One-Step Construction of a Bioplastic Production Pathway in E. coli

We, the determined and motivated Duke University iGEM 2009 team of 6 undergraduate students and 3 graduate students, have developed a practical and powerful method to deliver on the promise of sustainable green synthetic biology!

Due to the high costs and inefficiency of the gene and pathway cloning process, we invented a new procedure which lowers costs and increases efficiency. This method, Circular Polymerase Extension Cloning (CPEC), saves time as well, since it does not involve ligation or restriction enzymes. See publication of our method here.

We have applied our method to the production of biologically derived plastics. The high costs of the current method of producing biodegradable plastics in an environmentally sound manner has hindered its widespread use. However, we have discovered a more efficient pathway to produce these biodegradable plastics.

Why do we deserve GOLD?

  • We had a Great summer working on our project
  • We submitted 2 biobricks: BBa_K282001 and BBa_K282000
  • We Created and implemented with great success a more accurate, flexible and efficient method of splicing multi-component biobricks systems into plasmid vectors.
  • and...

*We were also proud to help Team Valencia with their survey.


A convenient ligation-free, sequence-independent one-step plasmid assembly and cloning method is developed [Quan J, Tian J (2009) Circular Polymerase Extension Cloning of Complex Gene Libraries and Pathways. PLoS ONE 4(7): e6441]. This strategy, Circular Polymerase Assembly Cloning (CPEC), relies solely on polymerase extension to assemble and clone multiple fragments into any vector. Using this method, we are able to quickly assemble a metabolic pathway consisting of multiple enzymes and regulatory elements for the production of a biocompatible as well as biodegradable plastic polymer in E. coli.

What is CPEC?

Circular Polymerase Extension Cloning (CPEC) is a much simplified sequence-independent cloning technology based entirely on the polymerase extension mechanism. This method extends overlapping regions between the insert and vector fragments to form a complete circular plasmid (Figure 1a). The basic principle of this strategy is that, after denaturation, both single-stranded vector and inserts overlap with each other by end sequences and extend by using the other as the primer in a typical PCR reaction. After complete circular plasmids with one nick in each strand are formed, the relaxed plasmids are transformed to competent cells and sealed as closed plasmids. CPEC strategy is not only suitable for the cloning of an individual gene but also for gene libraries, combinatorial libraries and multi-fragment plasmid assembling. With its simplicity, cost-effectiveness and high transformation efficiency, CPEC has become the most convenient, economical and accurate cloning method at the present day, especially for cloning applications with high complexity.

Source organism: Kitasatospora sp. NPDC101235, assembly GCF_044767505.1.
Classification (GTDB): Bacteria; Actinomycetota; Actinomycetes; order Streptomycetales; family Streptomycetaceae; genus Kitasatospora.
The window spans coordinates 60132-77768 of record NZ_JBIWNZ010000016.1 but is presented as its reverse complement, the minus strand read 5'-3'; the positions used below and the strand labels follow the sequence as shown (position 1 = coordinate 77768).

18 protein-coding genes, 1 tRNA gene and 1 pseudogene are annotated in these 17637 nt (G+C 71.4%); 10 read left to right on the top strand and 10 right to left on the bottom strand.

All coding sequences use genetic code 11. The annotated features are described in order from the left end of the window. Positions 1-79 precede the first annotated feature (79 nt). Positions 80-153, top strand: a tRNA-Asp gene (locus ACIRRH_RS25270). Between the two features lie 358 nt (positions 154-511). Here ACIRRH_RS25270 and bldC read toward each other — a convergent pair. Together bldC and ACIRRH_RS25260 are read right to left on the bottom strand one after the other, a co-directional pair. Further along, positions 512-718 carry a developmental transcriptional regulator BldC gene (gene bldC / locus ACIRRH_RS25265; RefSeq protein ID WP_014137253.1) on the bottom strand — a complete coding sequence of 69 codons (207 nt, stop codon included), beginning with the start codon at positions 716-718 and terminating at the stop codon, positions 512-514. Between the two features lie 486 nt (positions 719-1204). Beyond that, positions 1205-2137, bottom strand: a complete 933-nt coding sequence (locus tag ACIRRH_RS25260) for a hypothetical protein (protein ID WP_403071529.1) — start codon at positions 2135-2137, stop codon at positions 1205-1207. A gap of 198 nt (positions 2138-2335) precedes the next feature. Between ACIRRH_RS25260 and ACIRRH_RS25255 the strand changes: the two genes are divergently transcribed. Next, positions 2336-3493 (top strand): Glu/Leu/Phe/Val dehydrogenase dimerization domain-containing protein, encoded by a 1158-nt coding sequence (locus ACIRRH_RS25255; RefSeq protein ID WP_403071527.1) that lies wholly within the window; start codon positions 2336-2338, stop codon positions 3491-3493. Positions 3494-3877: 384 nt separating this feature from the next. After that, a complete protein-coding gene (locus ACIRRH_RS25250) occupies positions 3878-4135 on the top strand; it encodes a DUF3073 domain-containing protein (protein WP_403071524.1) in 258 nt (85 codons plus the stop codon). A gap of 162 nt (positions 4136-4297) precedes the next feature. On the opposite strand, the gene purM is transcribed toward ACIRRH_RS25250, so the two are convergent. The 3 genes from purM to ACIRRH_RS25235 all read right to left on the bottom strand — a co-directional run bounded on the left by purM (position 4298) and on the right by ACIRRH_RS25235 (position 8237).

Figure 1a. Biobrick spliced into vector using CPEC
Figure 1b. Multicomponent Biobrick system spliced into vector simulatenously using CPEC

One-Step Construction of a Bioplastic Production Pathway using CPEC

We applied CPEC in the construction of a multi-component pathways in a single reaction. The proposed multi-way cloning mechanism is shown in Figure 1b. First, we constructed the biobrick parts containing genes involved in this pathway. Then we used multi-way CPEC for construction of a metabolic pathway for synthesizing a biodegradable plastic, poly(3HB-co-4HB) in E. coli.

Biodegradable Plastic Synthesis Pathway in E. coli.

Figure 2. PHA granule production in bacteria

Recently, polyhydroxyalkanoates (PHA) have received a lot of attention for their potential use as bioplastic. They are naturally occurring biopolymers – under low nitrogen, phosphorus, or oxygen conditions, many bacteria produce protein- and lipid-coated granules of PHA for energy storage, and these granules can then in turn be harvested in large quantities as bioplastics (Fig. 2). Bioplastics not only help reduce the reliance on petroleum-based plastics, but also have a wide range of applications in the agricultural and medical fields because they are biodegradable and biocompatible. The most common PHA is poly(3-hydroxybutyrate), or poly(3HB), which is produced by the bacteria Cupriavidus necator. Three genes – phaA, phaB, and phaC – make up the phaCAB operon that synthesizes the enzymes required for formation of poly(3HB), which is not elastic enough for general plastic applications. But when phaCAB is expressed with cat2, a succinate degradation gene from Clostridium kluyveri that produces the 4HB monomer, the copolymer poly(3-hyroxybutyrate-co-4-hydroxybutyrate), or poly(3HB-co-4HB), is produced (Figure 3). Poly(3HB-co-4HB) is more elastic and thus has potential to be used in a variety of applications.

However, bioplastic production is currently too costly to be used widely. For example, poly(3HB-co-4HB) pathways that have been developed so far produce copolymers with very low concentrations of 4HB, the monomer that gives the copolymer its elastic properties. This could be because the enzyme that catalyzes PHA formation, PHA synthase, has higher affinity for the 3HB-CoA substrate (100%) than the 4HB-CoA substrate (0.03%).